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From the Interim Priest-in-Charge

This Sunday, December 4th at 4pm, we are holding the ‘Blue Christmas’ Service in Michaelhouse, a service with carols, reflections and prayer for those for whom Christmas is a difficult time. Shops and commercial advertising suggest that Christmas is full of magical joy and family happiness, which is bound to amplify the sense of loss and loneliness people feel after bereavement or when life is hard and depressing. The religious observance of this season with our advent themes of longing, perseverance and hope recognises that suffering and darkness are part of human existence. The Christmas story itself, of course, takes place in challenging circumstances with Mary giving birth in a stable, surrounded by strangers and then becoming a refugee in Egypt. The whole season is about offering light and hope in a world where many people’s lives are marred by conflict, poverty, climate change, as well as a lack of meaning and purpose.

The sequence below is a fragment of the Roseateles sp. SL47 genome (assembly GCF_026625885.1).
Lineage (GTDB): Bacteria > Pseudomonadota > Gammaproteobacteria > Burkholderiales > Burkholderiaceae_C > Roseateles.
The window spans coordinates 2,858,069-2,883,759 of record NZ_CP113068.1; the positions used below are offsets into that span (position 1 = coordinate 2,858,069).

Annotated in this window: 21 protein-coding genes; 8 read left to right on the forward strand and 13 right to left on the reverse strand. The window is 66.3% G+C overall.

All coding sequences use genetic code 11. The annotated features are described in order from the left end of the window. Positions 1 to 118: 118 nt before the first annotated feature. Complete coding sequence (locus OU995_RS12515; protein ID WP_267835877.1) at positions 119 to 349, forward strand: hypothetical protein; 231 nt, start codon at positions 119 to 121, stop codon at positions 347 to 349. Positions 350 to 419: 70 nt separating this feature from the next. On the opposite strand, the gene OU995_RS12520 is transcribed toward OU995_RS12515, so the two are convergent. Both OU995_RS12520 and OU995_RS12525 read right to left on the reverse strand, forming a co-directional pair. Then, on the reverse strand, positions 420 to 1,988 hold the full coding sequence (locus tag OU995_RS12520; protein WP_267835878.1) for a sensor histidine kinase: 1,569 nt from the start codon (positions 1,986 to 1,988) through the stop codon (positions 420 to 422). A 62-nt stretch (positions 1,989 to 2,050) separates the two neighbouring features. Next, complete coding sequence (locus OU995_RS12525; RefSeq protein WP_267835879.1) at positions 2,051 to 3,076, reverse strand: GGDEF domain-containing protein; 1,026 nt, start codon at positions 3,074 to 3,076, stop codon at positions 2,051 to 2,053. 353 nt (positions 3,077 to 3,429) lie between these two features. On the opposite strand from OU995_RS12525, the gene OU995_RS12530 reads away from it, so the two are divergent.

The advent book, I recommended, is about ‘Praying with the Psalms’. Over the years, and particularly in the Christian Community I led in my previous post, I have come to hugely value the wisdom of the psalms through praying them on a daily basis. The American Old Testament Scholar, Walter Brueggeman says, 'The book of psalms provides the most reliable theological, pastoral, and liturgical resource given us in the biblical tradition. In season and out of season, generation after generation, faithful women and men turned to the psalms as a most helpful resource for conversation with God about things that matter most.'[1]

Here at Great St Mary’s, they are part of our regular round of worship, at Morning Prayer, in Choral Evensong and at Compline, but I wonder how many of us pray with them on a regular basis. The questions many of us live and wrestle with; the feelings we experience on a daily basis are all expressed in the psalms- they provide a source for reflection and honest conversation with God. There are no quick fix answers, but challenge and encouragement, wisdom and hope for living as a God-seeker. Advent is a season which invites us to let God be part of our lives, especially if we are hurting, struggling, wanting Christmas to be over sooner rather than later.

Advent blessings,


[1] The Spiritualiy of the Psalms, Augsburg Fortress, 2002, p.1

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